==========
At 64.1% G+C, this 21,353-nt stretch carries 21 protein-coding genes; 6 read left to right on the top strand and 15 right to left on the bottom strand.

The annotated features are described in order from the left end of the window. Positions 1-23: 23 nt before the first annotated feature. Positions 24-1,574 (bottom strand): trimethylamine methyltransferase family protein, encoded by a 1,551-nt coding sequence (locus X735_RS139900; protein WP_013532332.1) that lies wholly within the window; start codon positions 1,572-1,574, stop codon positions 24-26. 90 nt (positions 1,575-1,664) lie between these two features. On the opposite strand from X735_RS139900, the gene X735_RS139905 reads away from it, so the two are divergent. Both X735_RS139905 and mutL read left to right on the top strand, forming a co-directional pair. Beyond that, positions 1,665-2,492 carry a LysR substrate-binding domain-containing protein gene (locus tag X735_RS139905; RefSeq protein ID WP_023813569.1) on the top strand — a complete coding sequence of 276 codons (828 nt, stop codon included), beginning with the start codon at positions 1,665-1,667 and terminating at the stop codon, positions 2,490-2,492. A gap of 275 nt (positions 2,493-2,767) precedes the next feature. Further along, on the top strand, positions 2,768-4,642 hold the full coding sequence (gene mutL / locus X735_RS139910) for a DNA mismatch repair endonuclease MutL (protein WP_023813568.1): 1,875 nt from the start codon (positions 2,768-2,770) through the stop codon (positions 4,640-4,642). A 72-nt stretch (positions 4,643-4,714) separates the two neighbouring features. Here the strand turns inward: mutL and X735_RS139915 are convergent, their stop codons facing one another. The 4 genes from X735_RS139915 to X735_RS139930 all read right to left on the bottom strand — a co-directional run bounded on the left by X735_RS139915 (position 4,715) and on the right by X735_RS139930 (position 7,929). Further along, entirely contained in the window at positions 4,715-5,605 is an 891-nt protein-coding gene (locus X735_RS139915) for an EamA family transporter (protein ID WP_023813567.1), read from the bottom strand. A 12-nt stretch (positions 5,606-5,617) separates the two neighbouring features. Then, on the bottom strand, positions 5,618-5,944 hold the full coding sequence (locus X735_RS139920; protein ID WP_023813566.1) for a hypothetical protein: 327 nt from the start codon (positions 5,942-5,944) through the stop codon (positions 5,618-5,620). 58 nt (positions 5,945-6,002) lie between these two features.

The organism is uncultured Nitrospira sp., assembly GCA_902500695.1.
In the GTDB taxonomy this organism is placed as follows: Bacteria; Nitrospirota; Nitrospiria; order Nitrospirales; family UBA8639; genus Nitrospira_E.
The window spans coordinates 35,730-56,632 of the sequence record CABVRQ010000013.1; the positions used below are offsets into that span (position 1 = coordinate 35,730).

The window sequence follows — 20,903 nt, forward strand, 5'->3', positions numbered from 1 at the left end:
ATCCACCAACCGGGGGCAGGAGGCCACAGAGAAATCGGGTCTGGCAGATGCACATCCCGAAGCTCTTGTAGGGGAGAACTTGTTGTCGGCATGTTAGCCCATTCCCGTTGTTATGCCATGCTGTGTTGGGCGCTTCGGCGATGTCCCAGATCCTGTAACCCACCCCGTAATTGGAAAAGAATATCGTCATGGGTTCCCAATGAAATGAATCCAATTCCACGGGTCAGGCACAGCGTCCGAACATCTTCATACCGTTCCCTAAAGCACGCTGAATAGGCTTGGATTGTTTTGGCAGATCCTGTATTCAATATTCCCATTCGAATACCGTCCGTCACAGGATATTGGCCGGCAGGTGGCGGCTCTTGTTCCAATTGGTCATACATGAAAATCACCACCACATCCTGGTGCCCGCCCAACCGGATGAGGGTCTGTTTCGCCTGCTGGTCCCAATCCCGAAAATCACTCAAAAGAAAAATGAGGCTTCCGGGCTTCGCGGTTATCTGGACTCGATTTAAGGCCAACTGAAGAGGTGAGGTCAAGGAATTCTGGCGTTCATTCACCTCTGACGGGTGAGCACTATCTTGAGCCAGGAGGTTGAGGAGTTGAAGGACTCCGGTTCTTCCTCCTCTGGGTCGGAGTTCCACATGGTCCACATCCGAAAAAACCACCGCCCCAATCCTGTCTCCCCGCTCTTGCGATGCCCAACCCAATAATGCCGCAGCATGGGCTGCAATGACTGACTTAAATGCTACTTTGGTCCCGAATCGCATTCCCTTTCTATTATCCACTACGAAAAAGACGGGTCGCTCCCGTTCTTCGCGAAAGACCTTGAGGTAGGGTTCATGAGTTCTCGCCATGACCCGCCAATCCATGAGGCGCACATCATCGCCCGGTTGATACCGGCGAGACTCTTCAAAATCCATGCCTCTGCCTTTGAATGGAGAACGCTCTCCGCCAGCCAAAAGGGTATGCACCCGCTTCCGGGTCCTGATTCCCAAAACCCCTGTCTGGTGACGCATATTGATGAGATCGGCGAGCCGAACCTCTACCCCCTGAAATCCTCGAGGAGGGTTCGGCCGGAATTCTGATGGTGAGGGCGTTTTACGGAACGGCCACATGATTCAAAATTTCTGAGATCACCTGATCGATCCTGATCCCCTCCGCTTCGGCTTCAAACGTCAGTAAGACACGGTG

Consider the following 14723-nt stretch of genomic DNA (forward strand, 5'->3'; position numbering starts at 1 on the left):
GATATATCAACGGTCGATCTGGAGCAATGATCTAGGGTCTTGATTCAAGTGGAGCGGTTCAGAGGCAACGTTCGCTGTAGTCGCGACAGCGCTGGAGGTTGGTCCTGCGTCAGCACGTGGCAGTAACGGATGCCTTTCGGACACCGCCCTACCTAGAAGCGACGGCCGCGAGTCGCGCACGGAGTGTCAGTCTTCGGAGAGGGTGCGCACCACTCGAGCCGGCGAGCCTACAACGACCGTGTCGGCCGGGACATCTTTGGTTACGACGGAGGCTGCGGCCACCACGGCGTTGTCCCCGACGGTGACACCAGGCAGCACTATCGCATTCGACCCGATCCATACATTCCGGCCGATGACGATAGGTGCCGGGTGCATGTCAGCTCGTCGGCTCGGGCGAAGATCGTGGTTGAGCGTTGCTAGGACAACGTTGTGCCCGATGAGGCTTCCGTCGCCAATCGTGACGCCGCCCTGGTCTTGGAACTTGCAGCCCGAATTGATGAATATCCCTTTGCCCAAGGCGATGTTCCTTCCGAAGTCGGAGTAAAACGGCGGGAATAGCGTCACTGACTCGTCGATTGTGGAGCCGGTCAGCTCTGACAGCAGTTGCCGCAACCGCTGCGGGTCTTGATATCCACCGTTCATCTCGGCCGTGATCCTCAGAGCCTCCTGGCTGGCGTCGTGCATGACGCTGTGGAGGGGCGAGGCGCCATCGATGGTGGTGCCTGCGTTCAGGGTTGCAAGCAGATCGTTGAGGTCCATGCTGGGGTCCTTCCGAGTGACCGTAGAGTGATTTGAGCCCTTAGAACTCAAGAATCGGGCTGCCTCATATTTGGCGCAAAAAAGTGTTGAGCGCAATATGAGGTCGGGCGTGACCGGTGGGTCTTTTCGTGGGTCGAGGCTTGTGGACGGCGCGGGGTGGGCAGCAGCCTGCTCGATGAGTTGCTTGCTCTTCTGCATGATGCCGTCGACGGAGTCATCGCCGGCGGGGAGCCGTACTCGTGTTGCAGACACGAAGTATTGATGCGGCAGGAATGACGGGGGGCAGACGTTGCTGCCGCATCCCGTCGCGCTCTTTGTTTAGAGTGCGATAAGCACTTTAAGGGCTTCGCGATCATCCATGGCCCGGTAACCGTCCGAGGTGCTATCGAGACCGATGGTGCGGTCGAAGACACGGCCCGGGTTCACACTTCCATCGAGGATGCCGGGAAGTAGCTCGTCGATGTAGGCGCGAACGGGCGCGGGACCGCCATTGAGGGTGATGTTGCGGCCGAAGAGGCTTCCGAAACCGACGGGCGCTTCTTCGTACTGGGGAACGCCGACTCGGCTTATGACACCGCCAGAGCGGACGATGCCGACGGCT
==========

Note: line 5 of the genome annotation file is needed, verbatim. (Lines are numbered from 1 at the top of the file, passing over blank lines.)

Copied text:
The window spans coordinates 35,730-56,632 of the sequence record CABVRQ010000013.1; the positions used below are offsets into that span (position 1 = coordinate 35,730).